Example using the Triangulations_2 module:

#The import of Kernel module is necessary in order to be able tu use
#the basic geometric objects

from CGAL.Kernel import *

# we want to use a Delaunay_triangulation_2

from CGAL.Triangulations_2 import *
from random import *

dt = Delaunay_triangulation_2()   # we construct the triangulation here
vertices = {}
for i in range(20):
    vertices[i] = dt.insert(Point_2(random(),random()))  # we generate a random points and insert them in the dt triangulation

cir_faces = dt.incident_faces(vertices[0]) # use of the incident_faces function
                                           # cir_faces is circulator over the incident faces of the Vertex vertices[0]
# compute the finite faces incident to vertices[0]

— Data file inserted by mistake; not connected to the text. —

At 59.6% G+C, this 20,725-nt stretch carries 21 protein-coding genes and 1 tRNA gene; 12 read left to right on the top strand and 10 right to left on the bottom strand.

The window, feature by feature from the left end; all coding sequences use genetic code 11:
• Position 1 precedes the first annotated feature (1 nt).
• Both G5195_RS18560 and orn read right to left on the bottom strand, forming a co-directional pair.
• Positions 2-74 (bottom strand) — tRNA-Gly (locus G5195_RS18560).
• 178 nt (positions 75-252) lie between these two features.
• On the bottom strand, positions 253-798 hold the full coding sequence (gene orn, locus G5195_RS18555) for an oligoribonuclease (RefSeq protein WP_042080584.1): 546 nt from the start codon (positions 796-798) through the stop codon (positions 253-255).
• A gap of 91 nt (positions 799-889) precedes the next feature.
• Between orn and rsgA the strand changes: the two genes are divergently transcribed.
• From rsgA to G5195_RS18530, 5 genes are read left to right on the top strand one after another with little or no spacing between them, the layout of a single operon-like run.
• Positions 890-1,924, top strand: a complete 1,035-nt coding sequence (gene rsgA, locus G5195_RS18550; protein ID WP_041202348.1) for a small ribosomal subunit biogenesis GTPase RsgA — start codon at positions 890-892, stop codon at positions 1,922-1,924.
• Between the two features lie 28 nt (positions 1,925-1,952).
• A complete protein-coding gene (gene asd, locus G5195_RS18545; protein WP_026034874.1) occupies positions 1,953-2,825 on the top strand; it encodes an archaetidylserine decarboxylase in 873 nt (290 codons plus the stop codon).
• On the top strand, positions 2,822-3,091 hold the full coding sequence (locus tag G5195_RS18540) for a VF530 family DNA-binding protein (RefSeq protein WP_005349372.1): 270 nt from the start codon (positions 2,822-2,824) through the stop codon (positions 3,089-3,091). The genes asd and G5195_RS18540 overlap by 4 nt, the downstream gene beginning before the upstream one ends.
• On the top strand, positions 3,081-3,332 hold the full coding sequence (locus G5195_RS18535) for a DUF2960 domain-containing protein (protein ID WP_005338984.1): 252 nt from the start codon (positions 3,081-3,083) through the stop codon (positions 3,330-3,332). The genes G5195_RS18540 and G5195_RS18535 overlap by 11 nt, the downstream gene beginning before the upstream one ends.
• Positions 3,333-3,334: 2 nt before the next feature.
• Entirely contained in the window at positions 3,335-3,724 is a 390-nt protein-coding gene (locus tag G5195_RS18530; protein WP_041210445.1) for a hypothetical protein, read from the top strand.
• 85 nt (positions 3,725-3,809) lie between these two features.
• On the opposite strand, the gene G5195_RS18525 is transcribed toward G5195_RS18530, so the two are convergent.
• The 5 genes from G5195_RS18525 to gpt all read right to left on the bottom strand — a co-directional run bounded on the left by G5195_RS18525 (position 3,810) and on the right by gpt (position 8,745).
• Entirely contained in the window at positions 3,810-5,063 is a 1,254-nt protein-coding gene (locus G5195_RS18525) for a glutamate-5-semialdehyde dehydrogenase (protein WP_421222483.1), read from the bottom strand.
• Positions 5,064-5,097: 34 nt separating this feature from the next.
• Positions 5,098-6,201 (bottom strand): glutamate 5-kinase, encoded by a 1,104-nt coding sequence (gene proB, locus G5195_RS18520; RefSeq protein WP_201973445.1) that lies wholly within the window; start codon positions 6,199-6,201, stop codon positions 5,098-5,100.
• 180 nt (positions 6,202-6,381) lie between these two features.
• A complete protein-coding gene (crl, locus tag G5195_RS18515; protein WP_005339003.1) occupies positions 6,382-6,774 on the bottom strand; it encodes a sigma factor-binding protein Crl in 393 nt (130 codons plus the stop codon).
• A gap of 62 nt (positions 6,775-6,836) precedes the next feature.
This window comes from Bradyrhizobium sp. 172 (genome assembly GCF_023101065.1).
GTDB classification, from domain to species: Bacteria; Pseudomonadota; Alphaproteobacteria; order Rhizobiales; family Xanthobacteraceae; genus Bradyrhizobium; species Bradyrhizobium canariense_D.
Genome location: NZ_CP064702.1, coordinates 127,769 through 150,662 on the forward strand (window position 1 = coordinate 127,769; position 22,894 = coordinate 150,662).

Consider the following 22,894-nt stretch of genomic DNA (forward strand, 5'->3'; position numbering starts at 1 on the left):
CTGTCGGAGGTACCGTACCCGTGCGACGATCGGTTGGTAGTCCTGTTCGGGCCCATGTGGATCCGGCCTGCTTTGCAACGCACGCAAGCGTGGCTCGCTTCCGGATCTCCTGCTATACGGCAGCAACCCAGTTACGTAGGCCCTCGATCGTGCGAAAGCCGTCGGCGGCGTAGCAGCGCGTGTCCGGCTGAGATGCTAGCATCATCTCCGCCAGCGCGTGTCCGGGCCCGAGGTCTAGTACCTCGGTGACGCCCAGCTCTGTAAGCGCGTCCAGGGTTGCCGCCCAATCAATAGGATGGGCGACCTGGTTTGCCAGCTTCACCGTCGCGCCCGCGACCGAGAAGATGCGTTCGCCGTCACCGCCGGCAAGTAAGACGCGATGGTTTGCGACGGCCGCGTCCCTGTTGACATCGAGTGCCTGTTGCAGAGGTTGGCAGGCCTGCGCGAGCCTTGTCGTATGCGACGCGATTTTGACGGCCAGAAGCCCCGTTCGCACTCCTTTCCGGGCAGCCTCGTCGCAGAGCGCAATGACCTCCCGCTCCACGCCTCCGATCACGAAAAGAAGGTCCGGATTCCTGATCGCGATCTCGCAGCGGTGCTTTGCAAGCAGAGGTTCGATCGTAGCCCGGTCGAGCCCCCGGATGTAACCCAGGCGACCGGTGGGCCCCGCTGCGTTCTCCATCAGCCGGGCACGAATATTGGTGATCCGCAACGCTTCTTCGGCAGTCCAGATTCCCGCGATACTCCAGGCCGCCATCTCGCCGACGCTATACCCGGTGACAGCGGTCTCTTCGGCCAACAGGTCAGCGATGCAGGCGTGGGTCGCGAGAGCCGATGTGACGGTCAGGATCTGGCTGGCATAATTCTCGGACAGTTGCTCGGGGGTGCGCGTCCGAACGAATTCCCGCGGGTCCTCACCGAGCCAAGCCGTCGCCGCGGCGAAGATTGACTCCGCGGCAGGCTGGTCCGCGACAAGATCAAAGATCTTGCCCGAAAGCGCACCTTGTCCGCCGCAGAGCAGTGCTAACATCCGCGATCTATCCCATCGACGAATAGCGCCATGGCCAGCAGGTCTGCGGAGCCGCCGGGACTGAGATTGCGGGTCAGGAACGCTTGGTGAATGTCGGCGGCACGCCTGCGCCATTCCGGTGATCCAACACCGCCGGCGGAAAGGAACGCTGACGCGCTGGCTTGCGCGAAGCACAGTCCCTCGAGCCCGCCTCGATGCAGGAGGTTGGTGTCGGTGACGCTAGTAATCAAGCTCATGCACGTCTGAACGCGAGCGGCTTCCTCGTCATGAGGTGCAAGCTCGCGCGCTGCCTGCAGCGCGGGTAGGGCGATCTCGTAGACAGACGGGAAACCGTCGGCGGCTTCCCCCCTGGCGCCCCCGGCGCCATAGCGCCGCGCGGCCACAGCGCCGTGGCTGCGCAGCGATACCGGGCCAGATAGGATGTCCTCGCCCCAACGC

finites_faces = []
f1 = cir_faces.next()
if dt.is_infinite(f1) == False:
    finites_faces.append(f1)
    
for f in cir_faces:
    if f == f1:
        break   
    finites_faces.append(f) 
# the finite edges of the triangulation
for e in dt.edges:
print e.vertex()
#draw_edge(e) # the finite vertices for v in dt.vertices: print v.point().x(),v.point().y() #the finite points: for p in dt.points: print p.x(),p.y()
 
# use of line_walk function
# first, we have to define a line that will cross the triangulation
p1 = Point_2(0,0)
p2 = Point_2(1,1)

faces = dt.line_walk(p1,p2)   # this function return a list of faces
for f in faces:
    if dt.is_infinite(f) == False:
        #draw_face(f)
        print "this face is finite"
 
 

Some slides showing how to use CGAL-Python and how to Write bindings for you CGAL code:
CGAL-Python.pdf